My plan is to create a plan for the coming months, plotting out topics that I hope you find helpful. To that end, I'd like to ask for your feedback. What would be most helpful for you to read on these pages on Tuesdays and Thursdays? Any feedback you provide would be most welcome.

I'd like to start by telling you that we at WLP have been preparing for this change in translation for approximately nine years. Shortly after I began working here in 1999 as the worship resources editor, I began to compile what I named "Roman Missal Source Files." Basically, I put together a number of electronic files of the following materials from the current Sacramentary:
Entrance Songs
Opening Prayers
Prayers Over the Gifts
Communion Songs
Prayers After Communion
My hope was that, once the new translation was approved, we could move through the current files and make simple adjustments where the translation had changed. After completing this work, I happened to mention my plan to someone closely connected with ICEL (The International Commission on English in the Liturgy). This is the group whose responsibility it has been to actually do the new translation. That person told me, "Jerry, just throw all those files away. The new translation will be markedly different; not just a few adjustments here and there." This was my first "wow" moment in the entire process. I realized then that what we are talking about here is more than a few changes here and there. And, after having seen the new translation of the Order of Mass, that "wow" has been confirmed. Just take a look here, if you haven't done so already. The USCCB's excellent web site on the Roman Missal is a great place to explore. You can find that here.

So, what I thought was going to be a very simple process has developed into a much more complicated one, from a publisher's standpoint. As you know, the US bishops will be voting next week on the completed translation, and, hopefully, sending it to Rome. Then the waiting game begins. We wait for Rome's recognitio, or really Rome's approval of the new translation. How long will this take? I've heard everywhere from one month to several years. There are texts in Rome awaiting recognitio that have languished there for many years. But, we are also told that the pope is keenly interested in having this new translation approved as quickly as possible. So, we wait and see.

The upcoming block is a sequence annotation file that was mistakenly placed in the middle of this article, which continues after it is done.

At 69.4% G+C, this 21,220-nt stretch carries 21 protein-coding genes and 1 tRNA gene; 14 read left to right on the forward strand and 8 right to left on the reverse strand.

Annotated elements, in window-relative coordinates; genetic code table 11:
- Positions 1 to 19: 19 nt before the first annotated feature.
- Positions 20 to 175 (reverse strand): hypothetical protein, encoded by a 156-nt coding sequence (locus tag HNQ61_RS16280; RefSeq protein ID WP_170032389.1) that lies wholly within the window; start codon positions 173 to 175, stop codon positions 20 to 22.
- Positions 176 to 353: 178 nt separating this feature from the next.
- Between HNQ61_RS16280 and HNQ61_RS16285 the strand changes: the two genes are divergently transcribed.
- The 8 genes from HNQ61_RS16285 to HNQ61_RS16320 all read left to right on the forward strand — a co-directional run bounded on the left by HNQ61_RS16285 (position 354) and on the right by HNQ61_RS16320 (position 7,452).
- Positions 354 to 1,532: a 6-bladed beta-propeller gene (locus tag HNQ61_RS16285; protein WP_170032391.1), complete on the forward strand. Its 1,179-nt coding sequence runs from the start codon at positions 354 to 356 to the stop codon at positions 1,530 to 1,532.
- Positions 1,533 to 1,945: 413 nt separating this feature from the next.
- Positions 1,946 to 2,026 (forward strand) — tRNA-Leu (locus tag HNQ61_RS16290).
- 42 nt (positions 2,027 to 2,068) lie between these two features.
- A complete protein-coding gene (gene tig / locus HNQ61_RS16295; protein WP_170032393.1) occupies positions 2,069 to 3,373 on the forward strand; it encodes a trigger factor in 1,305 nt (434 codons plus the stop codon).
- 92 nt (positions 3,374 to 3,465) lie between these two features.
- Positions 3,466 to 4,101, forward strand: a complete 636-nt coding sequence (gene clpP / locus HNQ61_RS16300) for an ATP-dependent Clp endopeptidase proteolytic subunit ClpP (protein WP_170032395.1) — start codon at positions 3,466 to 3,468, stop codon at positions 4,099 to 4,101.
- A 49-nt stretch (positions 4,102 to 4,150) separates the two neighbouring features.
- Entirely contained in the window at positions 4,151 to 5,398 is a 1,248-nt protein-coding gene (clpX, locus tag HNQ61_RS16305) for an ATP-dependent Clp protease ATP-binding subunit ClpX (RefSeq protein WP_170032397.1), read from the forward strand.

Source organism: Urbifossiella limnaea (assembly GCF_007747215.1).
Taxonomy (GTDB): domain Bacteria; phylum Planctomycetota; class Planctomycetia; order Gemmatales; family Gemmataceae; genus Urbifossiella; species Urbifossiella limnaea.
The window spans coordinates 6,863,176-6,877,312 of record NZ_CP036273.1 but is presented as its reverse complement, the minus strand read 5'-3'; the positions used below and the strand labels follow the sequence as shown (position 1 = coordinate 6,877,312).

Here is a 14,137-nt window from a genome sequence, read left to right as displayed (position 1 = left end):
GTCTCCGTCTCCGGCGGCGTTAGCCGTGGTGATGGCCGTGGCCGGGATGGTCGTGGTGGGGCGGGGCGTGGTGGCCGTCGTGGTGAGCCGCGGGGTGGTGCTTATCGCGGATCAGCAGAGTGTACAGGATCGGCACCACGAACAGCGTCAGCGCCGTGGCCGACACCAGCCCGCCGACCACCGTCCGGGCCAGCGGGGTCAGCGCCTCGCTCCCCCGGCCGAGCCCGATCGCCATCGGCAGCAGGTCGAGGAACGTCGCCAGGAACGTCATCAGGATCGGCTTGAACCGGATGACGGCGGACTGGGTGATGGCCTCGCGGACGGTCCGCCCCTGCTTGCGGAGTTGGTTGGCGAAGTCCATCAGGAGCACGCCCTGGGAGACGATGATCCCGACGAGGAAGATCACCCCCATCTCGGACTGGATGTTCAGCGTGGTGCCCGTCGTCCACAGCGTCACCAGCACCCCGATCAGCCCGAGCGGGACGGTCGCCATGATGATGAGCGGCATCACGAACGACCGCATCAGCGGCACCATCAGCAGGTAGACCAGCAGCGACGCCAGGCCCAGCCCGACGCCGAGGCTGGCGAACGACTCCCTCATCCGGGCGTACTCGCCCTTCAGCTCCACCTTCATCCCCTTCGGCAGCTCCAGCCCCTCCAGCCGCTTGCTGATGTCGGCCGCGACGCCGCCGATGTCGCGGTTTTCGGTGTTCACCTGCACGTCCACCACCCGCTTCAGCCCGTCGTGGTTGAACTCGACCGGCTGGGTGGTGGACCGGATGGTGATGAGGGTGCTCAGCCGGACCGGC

I hope you can appreciate the impact that all of this has on a publisher of resources for praying and singing the liturgy. On the Tuesdays and Thursdays in the weeks and months to come, I'll share more with you. For now, let's remember that what is being re-translated from the Latin is what draws us all together in Christ.

Gotta sing. Gotta pray. And don't forget: you gotta provide some feedback and ideas focused on what you would like to see on these Tuesday and Thursday pages!

Monday, November 9, 2009

Singing with Gusto

Happy Monday to you all. Remember to scroll down and read Friday's post about upcoming changes to gottasinggottapray.

At Mass yesterday, I was struck by how terrific the congregational singing is at my parish. I was seated next to a man who was singing as energetically as was I. I chuckled a few times when the music itself moved into the upper voice range. The man simply dropped his voice an octave and didn't miss a beat in the process. It's great to sing at Mass and not feel like you are the only one singing with gusto.

This reminded me of my Dad. When we were kids, my parents would take all six of us to Sunday Mass. And, truth be told, my Dad was a person who sang at Mass with gusto. And he was the only one who did so. I reflect back with embarrassment now when I think about how awkward I felt at those Masses standing next to my Dad. I was so self-conscious—that people were staring at us because he sang so loudly. I remember children turning around and looking at him as he sang. I also remember saying to myself, "Why can't he just sing softer, or not sing at all, like everybody else?" It brings a smile to my face now, of course, as well as a tremendous sense of gratitude for the example my Dad set for me. When I am at Mass—either at St. James or elsewhere—I sing with gusto. And now I am the one who gets the looks from others around me, especially children. Isn't it amazing how we change with time? Here I am—the guy who used to cringe because my Dad sang with gusto—now leading a Catholic music publishing company and writing a blog that is entitled Gotta Sing Gotta Pray!

God is good. Music is such a great gift. My Dad's a great gift to me. Hope your week is a blessed one. Let's remember in prayer all our friends on the Gulf Coast bracing for Ida.

Gotta sing. Gotta pray.

Friday, November 6, 2009

Changes Coming to Gotta Sing Gotta Pray

Happy Friday to one and all.

A few weeks ago, at an event held here in the Archdiocese, I was approached by a wonderful music director in one of the Catholic parishes in the southwest suburbs of Chicago. She was expressing much anxiety about the musical settings of the new translation of the Mass. She said that her pastor had announced this at the previous week's staff meeting: "Folks, this new translation is going to happen. As a parish staff, even if we don't agree with what's going on, we have to put on a good face and make this as positive a transition as possible for our parishioners." The music director was almost in a panic about this. She asked me if we had started to consider this issue, and if we had planned to publish new musical settings. I allayed her fears. But it did dawn on me that clergy, musicians, and parishioners across the country are at varying levels of knowledge about the whole thing, which has led me to make a decision.